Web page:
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A new financing plan for a Minnesota Vikings stadium ran into immediate trouble Monday at the state Capitol, but had enough momentum to pass its first test in the House.
Hours after Gov. Mark Dayton and the chief Senate author of the legislation criticized a key ingredient of the new proposal, a House panel adopted the plan and sent it on its wobbly way.
The plan to fund the nearly $1 billion stadium could get more hearings in both the House and Senate this week before the Legislature begins a 10-day spring break. No Senate panel has yet approved the plan and any stadium deal likely faces choppy political seas as stadium supporters race against GOP hopes to adjourn the Legislature by month's end.
The proposal presented Sunday by Republicans in the House would create funding backstops for the state's share of stadium costs. It quickly drew criticism from several corners, and Dayton said a provision to also allow so-called tip board betting on professional sports games would violate federal laws against sports betting.
"It doesn't strike me at first glance as a viable option," the governor said.
"Do you think the governor's assessment is not entirely accurate?" Rep. Sheldon Johnson, DFL-St. Paul, asked at the hearing.
King Wilson, the executive director of Allied Charities of Minnesota, an umbrella group for the charities, said he felt certain that tip boards would be deemed legal and were different from outright sports bookmaking. A tip board, he said, is simply a numerical game that is not based on which team wins a particular game. "It does not matter who wins or loses," said Wilson.
The charities estimate that the new games would bring in $16 million a year.
But an analyst for the House panel told the committee he was unsure the provision could survive a court challenge. And earlier in the day, Tom Barrett, executive director of Minnesota Gambling Control Board, said New Jersey is trying to challenge the ban, but that the tip boards remained illegal.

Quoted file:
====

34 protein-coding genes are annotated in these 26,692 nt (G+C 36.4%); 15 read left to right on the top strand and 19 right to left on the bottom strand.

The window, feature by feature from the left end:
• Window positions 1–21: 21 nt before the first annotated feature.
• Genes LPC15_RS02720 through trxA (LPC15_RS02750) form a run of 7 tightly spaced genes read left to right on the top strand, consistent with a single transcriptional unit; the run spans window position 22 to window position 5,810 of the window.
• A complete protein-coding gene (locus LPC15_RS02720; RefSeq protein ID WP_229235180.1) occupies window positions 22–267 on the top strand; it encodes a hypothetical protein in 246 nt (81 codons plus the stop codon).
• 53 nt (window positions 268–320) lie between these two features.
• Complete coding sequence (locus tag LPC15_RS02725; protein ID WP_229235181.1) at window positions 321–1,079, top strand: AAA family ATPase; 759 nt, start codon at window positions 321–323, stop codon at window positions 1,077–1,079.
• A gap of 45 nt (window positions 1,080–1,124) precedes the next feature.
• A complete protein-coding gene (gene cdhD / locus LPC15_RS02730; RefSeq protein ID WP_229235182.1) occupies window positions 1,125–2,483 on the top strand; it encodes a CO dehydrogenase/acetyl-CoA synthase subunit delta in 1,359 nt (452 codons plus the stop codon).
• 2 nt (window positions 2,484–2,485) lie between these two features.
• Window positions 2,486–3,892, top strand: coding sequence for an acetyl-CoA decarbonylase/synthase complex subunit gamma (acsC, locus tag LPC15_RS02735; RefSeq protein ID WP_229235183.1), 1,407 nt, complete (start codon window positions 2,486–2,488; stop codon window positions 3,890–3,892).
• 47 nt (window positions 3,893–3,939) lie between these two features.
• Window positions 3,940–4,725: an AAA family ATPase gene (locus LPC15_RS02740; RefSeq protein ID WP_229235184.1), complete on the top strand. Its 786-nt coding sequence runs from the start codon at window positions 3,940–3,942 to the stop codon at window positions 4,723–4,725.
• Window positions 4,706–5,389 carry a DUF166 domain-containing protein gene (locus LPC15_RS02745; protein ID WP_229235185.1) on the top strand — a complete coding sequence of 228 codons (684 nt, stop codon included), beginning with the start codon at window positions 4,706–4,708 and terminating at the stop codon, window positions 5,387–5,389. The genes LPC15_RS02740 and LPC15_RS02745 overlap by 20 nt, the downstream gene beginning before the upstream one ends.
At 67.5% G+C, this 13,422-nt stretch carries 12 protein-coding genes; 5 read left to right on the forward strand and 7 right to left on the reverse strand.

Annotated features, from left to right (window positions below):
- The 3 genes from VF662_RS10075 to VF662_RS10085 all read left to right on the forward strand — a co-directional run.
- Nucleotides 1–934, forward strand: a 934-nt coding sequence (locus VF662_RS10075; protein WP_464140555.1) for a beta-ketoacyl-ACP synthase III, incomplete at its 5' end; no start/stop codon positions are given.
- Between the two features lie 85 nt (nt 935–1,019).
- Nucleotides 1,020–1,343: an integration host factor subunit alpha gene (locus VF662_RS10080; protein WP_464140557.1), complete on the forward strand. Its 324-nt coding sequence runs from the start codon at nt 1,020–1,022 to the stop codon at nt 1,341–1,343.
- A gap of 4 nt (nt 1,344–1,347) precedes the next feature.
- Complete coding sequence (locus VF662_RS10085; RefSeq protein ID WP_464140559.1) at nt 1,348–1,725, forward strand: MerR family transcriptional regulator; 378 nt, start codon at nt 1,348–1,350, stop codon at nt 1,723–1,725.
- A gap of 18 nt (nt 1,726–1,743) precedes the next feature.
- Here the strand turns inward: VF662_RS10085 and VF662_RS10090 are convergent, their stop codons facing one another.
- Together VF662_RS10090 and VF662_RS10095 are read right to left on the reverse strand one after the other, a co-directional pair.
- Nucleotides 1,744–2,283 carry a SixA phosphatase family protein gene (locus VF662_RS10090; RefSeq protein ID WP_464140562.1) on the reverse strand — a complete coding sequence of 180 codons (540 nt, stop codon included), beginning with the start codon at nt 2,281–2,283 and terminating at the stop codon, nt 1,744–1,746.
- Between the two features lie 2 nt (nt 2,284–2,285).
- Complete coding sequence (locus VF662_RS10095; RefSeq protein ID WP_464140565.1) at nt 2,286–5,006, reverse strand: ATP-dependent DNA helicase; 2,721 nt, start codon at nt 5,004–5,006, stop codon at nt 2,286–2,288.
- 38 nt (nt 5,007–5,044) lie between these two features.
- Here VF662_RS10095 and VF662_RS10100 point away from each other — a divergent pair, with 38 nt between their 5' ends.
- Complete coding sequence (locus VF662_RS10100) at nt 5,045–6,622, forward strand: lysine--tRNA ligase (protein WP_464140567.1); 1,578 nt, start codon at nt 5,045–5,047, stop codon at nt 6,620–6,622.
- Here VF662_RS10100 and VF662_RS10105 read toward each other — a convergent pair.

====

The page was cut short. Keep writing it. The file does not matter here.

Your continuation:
Others tried to look past any legal issues surrounding tip boards. "This is going to help a lot of small businesses like mine," Dan O'Gara, the owner of O'Gara's Bar and Grill in St. Paul, said of the tip-board proposal. "This is going to help people stay in our business."
Both Dayton and Sen. Julie Rosen, R-Fairmont, the chief Senate author of stadium legislation, were visibly upset with not being made aware of the key features of the House plan, which features a $36 million tax break for the charitable gambling industry that reflected the wishes of House Speaker Kurt Zellers.
"Not telling the governor was a big mistake," Rosen said Monday.
"I'm part of the game here, too,'' she said. "I should have been told."
Rosen said she was lukewarm to the proposal. "I think it's got some issues if people think, or perceive to think, that it's unlawful," she said.
Dayton also warned that the legal questions surrounding tip boards would not pass muster with the bond houses that will be needed to finance construction of a new stadium. The state must come up with nearly $400 million for its share, which has left state leaders groping for the roughly $42 million a year needed to make debt payments without tapping the state's general fund.
Hennepin County officials also huddled with lawyers on Monday over a separate provision that would tap excess county sales tax money for Target Field as another funding backup.
"That's a travesty," said Hennepin County Commissioner Peter McLaughlin. "It is breaking faith with the people of Hennepin County. They are scrambling because they can't find their own solution to this problem, so they are taking other people's money. It's obscene."
County lawyers discussed Monday whether, depending on the wording of the final bill, the state could take the money without board approval. Even Rep. Morrie Lanning, R-Moorhead, the chief House author of the legislation, said he was unsure.
"This should give all levels of governments some heartburn," Hennepin County Board Chairman Mike Opat said. "I am against this because they are backing up [a] state revenue shortfall with a local tax."
Zellers said Monday he will not work actively for or against the stadium proposal.
"If it fits in with the schedule, as long as it's moving forward on a fair vote, I think it's proceeding along," he said. "I'm not going to exert any undue pressure to hurry it up or to slow it down."
Hours before the vote, Dayton made no predictions on the stadium proposal's chances of reaching his desk.
"The coin is flipping in the air and I don't know whether it is going to come down heads or tails," he said.
Some Republicans have said they envision a scenario in which Dayton might trade his approval of education and government reform provisions he has spoken against in exchange for their support for a stadium.
"No one has approached me with any of those suggestions or offers," Dayton said. "I have heard the rumors, but nothing at this point has come to pass."